The Value of Patents
What Decision Makers Should Know
April 1, 2011
Whether an invention is independently developed or acquired from others, patents have value. Only the patent owner has the right to employ the invention in the marketplace—and that exclusivity has value. Licensing of patents by a patent owner also can generate value. Patents also have the potential to generate value when an outside party, without a license to do so, uses the patented invention and is required to pay patent infringement damages.
Whether or not your business owns patents, you may find yourself determining a patent’s value, perhaps in negotiating a patent license, deciding to purchase or sell a patent, or defending against a patent claim in federal court. Because damages recoverable in patent cases inform all patent-related decisions, this article discusses principles of patent damages that decision makers ought to know.
Once infringement of a valid patent has been established, the Patent Act requires the patent owner to be paid “damages to adequately compensate for the infringement, but in no event less than a reasonable royalty for the use made of the invention by the infringer.” Courts have interpreted this law to provide two general types of recovery: (1) lost profits and (2) a reasonable royalty.
Recovering Lost Profits
If the patent owner markets the patented invention, it may be able to recover its lost profits once infringement is established. To recover its lost profits, the patent owner must show “causation”—that it would have sold products the infringer sold if the infringer had not infringed. Patent owners often seek to recover lost profits on every sale that the party accused of infringement made because it is the highest form of damages available.
To recover lost profits, a patent owner needs to prove (1) demand for the patented invention, (2) no acceptable alternatives to the invention were available and (3) the patentee’s capacity (marketing and manufacturing) to make the sales made by the infringer. Lack of demand or the presence of acceptable alternatives tends to disprove that the patent owner would have made the sales of the infringer. Additionally, if the patent owner doesn’t have the capacity to make the sales of the infringer, it cannot possibly show that it would have made those sales. As a result, recovering lost profits can be an uphill task for smaller companies with limited manufacturing capabilities, or downright impossible for patent-holding companies that do no manufacturing of their own.
Pursuing a Reasonable Royalty
A reasonable royalty is the most commonly sought damages award. The reasonable royalty is usually calculated by determining what a willing licensee and a willing patent owner reasonably would have paid/accepted for a license, if a license had been negotiated shortly before infringement began, assuming the patent was valid and soon-to-be infringed.
Parties to this hypothetical negotiation must take into account their particular situation and industry. Determining a reasonable royalty relies on a wide range of factors, such as whether there is an established or common royalty rate in the industry, and whether or not the patent owner has a policy of licensing its patents or whether it normally seeks to maintain its patent monopoly.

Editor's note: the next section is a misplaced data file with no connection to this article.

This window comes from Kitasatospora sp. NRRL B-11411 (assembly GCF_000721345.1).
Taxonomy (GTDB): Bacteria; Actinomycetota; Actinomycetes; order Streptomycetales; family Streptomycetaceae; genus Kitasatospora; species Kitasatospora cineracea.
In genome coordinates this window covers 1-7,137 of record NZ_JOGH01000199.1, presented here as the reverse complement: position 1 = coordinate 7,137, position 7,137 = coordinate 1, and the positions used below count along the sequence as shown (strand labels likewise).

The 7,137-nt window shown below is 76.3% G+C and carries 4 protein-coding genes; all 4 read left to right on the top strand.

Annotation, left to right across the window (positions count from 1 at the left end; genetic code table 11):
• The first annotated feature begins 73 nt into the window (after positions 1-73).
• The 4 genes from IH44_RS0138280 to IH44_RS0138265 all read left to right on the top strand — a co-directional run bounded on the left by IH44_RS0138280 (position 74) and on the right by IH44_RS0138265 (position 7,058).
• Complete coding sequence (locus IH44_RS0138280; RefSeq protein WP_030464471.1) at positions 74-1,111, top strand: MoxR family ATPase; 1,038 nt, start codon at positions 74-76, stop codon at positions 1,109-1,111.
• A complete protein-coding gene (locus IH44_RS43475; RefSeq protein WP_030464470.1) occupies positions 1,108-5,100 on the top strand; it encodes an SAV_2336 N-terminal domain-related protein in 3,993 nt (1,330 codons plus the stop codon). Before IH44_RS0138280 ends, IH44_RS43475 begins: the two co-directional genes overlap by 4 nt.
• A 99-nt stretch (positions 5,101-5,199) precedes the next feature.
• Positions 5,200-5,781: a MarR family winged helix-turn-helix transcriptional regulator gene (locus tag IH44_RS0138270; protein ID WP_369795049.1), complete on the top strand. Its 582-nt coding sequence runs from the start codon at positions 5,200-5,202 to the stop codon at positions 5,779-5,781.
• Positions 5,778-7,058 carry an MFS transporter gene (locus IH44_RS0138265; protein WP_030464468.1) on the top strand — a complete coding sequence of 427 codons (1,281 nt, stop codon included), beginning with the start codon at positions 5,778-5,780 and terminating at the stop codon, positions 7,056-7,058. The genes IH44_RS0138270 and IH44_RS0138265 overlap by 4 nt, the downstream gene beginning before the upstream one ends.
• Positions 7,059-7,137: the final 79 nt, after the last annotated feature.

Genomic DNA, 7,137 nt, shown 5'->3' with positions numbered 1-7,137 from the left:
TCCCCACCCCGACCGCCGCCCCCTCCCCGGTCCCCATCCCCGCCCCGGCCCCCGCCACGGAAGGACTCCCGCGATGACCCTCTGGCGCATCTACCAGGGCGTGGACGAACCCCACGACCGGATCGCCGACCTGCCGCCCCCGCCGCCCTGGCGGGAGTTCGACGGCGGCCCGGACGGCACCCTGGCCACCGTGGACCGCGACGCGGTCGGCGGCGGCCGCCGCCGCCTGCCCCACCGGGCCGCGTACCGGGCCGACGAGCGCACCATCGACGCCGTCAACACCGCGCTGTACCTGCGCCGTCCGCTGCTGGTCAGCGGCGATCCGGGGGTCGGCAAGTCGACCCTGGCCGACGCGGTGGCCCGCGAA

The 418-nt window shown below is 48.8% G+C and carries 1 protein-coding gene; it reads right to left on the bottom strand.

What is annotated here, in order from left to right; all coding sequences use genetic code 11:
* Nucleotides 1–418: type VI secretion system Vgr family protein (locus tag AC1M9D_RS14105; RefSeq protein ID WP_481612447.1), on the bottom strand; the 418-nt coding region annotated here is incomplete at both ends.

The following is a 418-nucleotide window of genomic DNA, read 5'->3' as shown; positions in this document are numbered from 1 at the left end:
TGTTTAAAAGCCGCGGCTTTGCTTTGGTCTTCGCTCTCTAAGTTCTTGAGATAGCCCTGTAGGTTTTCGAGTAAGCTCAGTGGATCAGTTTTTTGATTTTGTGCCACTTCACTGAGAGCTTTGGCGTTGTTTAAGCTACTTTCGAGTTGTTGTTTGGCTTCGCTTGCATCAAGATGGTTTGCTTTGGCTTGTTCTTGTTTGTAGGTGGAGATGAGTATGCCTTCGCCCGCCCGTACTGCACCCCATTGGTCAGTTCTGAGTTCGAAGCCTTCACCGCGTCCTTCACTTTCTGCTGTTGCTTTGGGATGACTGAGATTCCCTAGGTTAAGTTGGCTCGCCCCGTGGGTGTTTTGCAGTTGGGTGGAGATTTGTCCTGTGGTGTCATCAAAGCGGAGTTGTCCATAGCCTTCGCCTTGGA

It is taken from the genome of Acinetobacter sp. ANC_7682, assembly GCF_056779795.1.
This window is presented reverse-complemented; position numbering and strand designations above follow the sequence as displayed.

Other factors include the pre-litigation commercial relationship between the parties, the effect of selling the patented invention on other sales, the duration of the patent, the term and nature of the license, and the commercial success of the patented invention. The importance of the various factors—there are more than a dozen of them—varies across industries and according to individual circumstance.
Considering Enhanced Damages
In appropriate cases, the damages described above may be enhanced (up to triple the amount of damages awarded). Normally, a judge determines whether or not to enhance damages and by how much. For a judge to do so, there must almost always be a finding, usually by a jury, that infringement of the patent was willful.
The most recent test set forth by the courts for willful infringement is that the patent owner must show that an infringer acted despite an objectively high risk of infringing a valid patent. Once the objectively high risk is established, often by the copying of a patented invention or the release of a product or service that clearly is covered by a valid patent, then the patent owner must prove that the infringer knew or should have known about that risk.
The amount of enhancement is done at the court’s discretion, taking into account all factors. While enhancement of some sort is not uncommon after a finding of willful infringement, a full tripling of damages is rare.
When interacting with patents, every businessperson will want to keep in mind the value of a patent in the context of potential infringement damages. Being aware of a patent’s potential value could make a big difference to your business.
Ric Jackson is an intellectual property attorney in Holland & Hart’s Salt Lake City office, where he is engaged in complex patent litigation. He may be reached at email@example.com